A dainty shop located on Extra Place - that little side street off of 1st Street where the Ramones photographed an Album Cover - Nalata Nalata features high quality décor sourced mainly from Japan. In the same way that Manhattan Sideways shares the stories of businesses on the sidestreets of Manhattan, Nalata Nalata, as their website explains, “is a retail experience founded on promoting awareness of the people and stories behind our curated lifestyle products. ”On my first visit to Nalata Nalata, I spoke with Angelique J. V. Chmielewski, who co-founded the business with her husband, Stevenson S. J. Aung. Originally from Alberta, Canada, Angelique came to New York to study fashion design at the Fashion Institute of Technology while Stevenson, her boyfriend at the time, fulfilled his masters in industrial design at the Pratt Institute. Nalata Nalata began as a website beautifully crafted to feature sections like Backstory, with write-ups on the brands behind the pieces, and Journal, detailing the journey and artistic endeavors through captioned photographs. In late 2013, Nalata Nalata opened in Extra Place as a pop-up store and, after falling in love with the spot, the owners decided to make it a permanent stay. Though functional in a traditional way, each product in the store contains intrinsic artistic and narrative values, many sourced from “multigenerational craftsmen who continue to refine their skill. ” Angelique first directed me to the porcelain Ju-Bakos, Japanese stacking boxes, which are traditionally used for food on special occasions. Representative of multilayered happiness, each box was crafted with a different glaze. Later, Angelique held up a glass terrarium box designed by 1012 Terra, a company based in Chiba, Japan that is focused on celebrating plant life. In the box was a dried flower reminiscent of the rose in Beauty and the Beast. “In order to preserve a flower, ” she explained, “pin it in the box and flip it upside-down. When it has completely dried out, it will be straight when turned upright. ”Though devoted to sharing the works of others, Nalata Nalata is cemented by the artistry of Angelique and Stevenson. From the custom-made cabinets to the slab roof ceiling, the two redesigned the entire interior of the store in the months before its opening, with the help of some additional hands. The carefully selected products perfectly complement the spare, bright space. The store's website also reveals a great deal of artistry, with each piece beautifully photographed, set to a white background, and matched with a whimsical remark and a few lines about its origins, making online shopping more homey and intimate. The wool blankets exclaim, “Cool nights, brisk mornings, frigid afternoons. Whatever weather the day may bring I’m a tried-and-true, dyed-in-the-wool cozy friend… Always by one’s side to provide warmth and comfort. ”Nalata Nalata is also working on their own line of products. One recent addition, the denim Ojami, bridges Japanese traditions and contemporary American design. Handmade in Kyoto, the Ojami are versatile pillows. Angelique and Stevenson enjoy using them as seats to “live low, ” but they also function as throw pillows. In the future, the couple hopes to get into more denim and hardware products, while continuing to curate objects they appreciate artistically and sentimentally. For now, Angelique says, “We are just happy to be here. ”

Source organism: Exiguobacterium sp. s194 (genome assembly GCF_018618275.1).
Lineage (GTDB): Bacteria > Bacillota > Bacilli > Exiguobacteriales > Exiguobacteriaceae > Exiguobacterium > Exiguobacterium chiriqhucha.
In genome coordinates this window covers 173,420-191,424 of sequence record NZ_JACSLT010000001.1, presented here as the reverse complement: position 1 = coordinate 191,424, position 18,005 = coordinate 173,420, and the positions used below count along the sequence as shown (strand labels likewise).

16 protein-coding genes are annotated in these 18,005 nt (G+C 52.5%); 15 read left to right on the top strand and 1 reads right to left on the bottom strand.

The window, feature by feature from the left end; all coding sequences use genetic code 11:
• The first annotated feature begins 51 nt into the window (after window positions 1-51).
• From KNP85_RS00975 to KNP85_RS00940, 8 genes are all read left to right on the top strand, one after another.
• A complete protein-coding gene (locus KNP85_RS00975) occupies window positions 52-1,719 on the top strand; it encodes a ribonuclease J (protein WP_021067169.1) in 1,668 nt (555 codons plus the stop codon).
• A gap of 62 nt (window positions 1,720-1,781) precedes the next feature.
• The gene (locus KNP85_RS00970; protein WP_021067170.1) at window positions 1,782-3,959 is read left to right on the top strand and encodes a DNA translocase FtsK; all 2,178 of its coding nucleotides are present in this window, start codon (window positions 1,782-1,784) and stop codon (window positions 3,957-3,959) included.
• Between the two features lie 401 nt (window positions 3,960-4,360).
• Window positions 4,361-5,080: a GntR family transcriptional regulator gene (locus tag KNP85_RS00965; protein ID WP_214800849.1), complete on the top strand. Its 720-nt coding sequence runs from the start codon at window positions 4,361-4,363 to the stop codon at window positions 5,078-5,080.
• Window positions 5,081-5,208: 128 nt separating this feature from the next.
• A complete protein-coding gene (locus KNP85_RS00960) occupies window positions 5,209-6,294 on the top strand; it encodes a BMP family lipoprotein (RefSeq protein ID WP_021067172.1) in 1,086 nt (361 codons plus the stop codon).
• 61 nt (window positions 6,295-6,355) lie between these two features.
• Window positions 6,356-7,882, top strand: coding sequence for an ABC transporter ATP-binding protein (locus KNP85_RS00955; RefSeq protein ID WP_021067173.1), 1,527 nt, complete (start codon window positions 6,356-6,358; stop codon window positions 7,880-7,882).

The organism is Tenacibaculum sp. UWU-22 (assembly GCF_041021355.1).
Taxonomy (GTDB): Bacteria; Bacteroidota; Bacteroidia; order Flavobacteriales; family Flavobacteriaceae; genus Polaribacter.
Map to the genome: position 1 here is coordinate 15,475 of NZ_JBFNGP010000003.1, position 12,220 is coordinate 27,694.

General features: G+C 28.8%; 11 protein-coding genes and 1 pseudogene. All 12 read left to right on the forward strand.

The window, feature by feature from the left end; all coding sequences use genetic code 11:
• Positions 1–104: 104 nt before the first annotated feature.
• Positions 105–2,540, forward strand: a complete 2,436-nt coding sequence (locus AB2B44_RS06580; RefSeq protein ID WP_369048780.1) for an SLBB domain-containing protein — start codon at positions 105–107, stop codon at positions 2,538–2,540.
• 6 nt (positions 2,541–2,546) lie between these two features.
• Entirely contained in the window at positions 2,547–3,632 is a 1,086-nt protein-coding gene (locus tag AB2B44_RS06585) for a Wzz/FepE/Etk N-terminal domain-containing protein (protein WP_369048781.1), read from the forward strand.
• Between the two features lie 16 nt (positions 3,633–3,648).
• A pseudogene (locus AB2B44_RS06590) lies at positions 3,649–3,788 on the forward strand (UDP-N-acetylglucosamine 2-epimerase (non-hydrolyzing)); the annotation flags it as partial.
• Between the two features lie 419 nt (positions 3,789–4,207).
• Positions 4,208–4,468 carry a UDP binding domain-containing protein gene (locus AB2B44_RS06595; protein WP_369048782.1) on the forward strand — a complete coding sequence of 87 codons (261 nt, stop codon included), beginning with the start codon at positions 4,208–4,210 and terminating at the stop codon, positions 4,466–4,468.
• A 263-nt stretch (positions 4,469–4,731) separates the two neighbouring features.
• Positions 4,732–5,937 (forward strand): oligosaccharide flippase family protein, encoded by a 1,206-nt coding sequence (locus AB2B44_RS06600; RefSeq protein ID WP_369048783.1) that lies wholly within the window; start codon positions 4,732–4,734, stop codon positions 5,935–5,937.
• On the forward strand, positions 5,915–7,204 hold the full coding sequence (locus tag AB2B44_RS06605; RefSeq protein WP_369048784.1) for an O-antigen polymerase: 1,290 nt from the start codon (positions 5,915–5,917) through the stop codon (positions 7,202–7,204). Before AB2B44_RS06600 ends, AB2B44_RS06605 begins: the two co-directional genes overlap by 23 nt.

With the professional chef in mind, Judith Prince traveled to Europe to bring back the crème de la crème in kitchen supplies to launch her business from her home in Brooklyn. J. B. Prince is heaven for true chefs and an inspiration for the rest of us. There is an assortment of knives unlike anywhere else, with experts available to advise on what is best for one’s cooking needs. The rest of this kitchen sanctuary holds top-of-the-line kitchen utensils, gadgets, pans, cookbooks, bowls, and baking goods. Today, the shop is run by Tim Mussig, who has a degree from the Institute of Culinary Education and worked as a line cook in New York restaurants, where he harvested a passion for the culinary arts and its vast array of tools and products.